The school has established partnerships with the performing arts centers at Purchase College in addition to Juilliard, Concordia Conservatory, the Harlem School of the Arts, Theatre Development Funds (TDF) and the Dance Theatre of Harlem.
Dr. Collins has set ambitious goals for DWSA. She wants to see it become a Blue-Ribbon School, which would meet standards of academic excellence set by the U.S. Department of Education, in addition to becoming recognized as an Exemplary Arts School by the Arts School Network.
The school is open to all families residing in Mount Vernon. All students audition in theatre, vocal music, dance, instrumental music, or the visual arts, and must display talent in their chosen arts discipline. Also, parents are interviewed, and students submit letters of recommendation as well as their latest report card. Students are also administered an assessment in math and English. “I want our school to be a place of pride and an exemplary option in public education for families in Mount Vernon,” she said. “I want them to know their children are receiving a private school education in a public-school setting.”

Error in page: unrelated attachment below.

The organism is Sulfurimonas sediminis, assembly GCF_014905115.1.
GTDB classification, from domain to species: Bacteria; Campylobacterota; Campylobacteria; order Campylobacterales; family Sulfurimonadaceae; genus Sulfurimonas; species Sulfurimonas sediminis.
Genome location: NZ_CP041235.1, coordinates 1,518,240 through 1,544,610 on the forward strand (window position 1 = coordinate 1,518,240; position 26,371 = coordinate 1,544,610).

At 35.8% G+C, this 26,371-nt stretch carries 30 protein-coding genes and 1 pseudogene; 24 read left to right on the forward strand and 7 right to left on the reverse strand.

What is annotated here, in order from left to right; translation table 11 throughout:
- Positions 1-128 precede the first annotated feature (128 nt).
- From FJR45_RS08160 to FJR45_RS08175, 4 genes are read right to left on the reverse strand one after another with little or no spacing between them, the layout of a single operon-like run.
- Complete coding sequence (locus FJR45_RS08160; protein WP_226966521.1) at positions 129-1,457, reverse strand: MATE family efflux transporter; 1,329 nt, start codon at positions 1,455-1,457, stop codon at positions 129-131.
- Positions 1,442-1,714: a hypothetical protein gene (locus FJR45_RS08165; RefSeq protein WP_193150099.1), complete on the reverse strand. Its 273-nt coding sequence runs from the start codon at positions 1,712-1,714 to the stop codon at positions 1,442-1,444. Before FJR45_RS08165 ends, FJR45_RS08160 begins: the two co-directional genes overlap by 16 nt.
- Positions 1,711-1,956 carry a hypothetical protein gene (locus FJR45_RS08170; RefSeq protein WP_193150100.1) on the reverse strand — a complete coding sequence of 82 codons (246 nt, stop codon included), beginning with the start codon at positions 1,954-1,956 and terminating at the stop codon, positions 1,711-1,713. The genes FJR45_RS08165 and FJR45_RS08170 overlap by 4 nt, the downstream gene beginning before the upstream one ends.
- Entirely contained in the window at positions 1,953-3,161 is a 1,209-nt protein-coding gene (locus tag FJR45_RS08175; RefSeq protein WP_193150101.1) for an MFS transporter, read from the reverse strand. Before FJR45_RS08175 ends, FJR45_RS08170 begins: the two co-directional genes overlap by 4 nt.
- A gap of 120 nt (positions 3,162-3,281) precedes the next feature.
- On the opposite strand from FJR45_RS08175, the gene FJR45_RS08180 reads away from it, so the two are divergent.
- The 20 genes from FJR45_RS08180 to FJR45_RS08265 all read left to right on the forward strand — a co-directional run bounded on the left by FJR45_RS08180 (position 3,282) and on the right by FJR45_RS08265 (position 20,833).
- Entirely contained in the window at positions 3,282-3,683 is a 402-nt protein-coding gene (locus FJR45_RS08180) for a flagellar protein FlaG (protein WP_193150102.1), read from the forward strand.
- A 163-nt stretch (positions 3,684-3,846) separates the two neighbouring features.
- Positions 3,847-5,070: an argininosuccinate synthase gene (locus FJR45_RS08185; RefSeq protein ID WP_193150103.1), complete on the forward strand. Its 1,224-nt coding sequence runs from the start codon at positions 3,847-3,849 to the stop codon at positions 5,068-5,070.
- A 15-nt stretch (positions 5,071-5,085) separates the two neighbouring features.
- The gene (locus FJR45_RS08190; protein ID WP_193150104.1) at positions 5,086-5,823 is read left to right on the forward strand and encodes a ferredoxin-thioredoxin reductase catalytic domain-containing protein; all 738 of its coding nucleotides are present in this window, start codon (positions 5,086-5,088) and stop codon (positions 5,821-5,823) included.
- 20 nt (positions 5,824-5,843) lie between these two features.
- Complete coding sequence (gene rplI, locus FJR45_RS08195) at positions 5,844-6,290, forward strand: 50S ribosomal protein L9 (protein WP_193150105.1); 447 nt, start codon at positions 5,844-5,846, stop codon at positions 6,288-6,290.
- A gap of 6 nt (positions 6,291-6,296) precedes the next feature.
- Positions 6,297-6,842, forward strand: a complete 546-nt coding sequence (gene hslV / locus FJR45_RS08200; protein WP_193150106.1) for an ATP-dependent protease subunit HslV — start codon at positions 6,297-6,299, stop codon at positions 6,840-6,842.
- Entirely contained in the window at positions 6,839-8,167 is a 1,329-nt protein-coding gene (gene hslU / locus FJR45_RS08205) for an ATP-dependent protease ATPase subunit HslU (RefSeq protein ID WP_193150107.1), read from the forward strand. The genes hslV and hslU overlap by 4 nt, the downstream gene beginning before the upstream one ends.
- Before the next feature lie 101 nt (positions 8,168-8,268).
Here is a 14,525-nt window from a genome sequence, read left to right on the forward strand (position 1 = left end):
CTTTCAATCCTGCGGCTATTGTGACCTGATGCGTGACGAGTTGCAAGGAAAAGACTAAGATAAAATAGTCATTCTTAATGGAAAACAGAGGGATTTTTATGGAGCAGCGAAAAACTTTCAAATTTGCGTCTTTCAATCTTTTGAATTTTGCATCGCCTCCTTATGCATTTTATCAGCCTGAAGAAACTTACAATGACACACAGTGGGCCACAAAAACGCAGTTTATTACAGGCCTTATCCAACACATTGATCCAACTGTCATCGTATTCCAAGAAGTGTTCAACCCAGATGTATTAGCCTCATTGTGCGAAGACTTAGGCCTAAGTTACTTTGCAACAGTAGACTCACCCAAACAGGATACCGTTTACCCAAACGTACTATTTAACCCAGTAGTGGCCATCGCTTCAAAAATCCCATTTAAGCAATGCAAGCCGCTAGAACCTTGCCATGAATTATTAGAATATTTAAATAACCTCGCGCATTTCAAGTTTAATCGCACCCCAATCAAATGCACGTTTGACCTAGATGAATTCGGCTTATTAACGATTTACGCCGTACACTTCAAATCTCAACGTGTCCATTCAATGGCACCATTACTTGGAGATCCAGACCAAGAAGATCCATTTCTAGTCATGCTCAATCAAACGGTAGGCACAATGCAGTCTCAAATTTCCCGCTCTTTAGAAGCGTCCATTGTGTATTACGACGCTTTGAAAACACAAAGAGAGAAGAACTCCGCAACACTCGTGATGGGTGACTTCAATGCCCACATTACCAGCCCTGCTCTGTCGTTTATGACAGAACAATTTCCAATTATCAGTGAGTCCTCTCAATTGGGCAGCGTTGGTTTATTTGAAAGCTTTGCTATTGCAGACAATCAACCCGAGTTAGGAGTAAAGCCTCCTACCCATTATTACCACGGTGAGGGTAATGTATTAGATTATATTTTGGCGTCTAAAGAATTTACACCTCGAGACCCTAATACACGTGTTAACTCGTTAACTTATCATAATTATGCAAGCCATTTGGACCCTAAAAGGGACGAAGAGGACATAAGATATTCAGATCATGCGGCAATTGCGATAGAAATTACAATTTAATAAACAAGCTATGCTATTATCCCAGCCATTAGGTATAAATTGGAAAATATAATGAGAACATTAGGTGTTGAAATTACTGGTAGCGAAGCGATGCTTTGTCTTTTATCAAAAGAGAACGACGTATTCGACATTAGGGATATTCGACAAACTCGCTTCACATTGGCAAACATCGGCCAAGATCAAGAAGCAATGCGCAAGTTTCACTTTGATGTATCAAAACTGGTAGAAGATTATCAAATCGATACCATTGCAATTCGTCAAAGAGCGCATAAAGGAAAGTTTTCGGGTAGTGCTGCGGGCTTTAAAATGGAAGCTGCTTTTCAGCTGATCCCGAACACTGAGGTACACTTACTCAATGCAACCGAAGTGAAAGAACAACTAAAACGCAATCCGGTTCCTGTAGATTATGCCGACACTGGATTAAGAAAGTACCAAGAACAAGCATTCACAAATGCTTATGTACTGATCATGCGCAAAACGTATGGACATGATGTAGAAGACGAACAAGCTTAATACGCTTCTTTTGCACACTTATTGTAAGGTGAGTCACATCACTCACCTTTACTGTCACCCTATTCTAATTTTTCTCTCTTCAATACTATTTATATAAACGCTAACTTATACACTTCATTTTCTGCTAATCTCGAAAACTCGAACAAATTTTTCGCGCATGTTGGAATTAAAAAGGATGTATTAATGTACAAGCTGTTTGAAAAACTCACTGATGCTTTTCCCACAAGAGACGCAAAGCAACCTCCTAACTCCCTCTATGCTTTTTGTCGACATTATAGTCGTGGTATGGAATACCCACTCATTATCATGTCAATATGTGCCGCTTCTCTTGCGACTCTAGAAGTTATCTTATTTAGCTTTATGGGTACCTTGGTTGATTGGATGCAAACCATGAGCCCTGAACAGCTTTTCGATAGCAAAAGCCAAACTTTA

She also said she wants her students to simply excel and do great work both artistically and academically. “I aspire for them to perform on Broadway, on TV and in films, release albums, perform at the Met, have major shows at galleries and museums around the country, and play in orchestras and jazz bands,” she said. “And, when someone asks them, ‘You’re from Mount Vernon, so where did you attend school?’ They will proudly say, ‘The Denzel Washington School of the Arts.”
The school will host the premier of its Spring Arts Showcase 2021 at 6 p.m., on Thursday, April 8th via YouTube (https://www.youtube.com/watch?v=TNy6aeDKoxI). The program may be viewed afterward at this YouTube link. Over 100 students in the school rehearsed over Zoom during the pandemic with their instructors in theatre, musical theatre, dance, tap dance, vocal music, orchestra, band and the visual arts. The outcome of their artistry is reflected in this recorded Arts Showcase. It was taped over two-days in the school’s Phylicia Rashad Auditorium. It was produced by Dr. Collins. Teachers include Angela Hall, Monica Johnson, Jennifer Jackson, Normearleasa Thomas, Mansa Gory, Janet Rush, Joseph Dempsey, Dormeshia, and Yvonne Wright.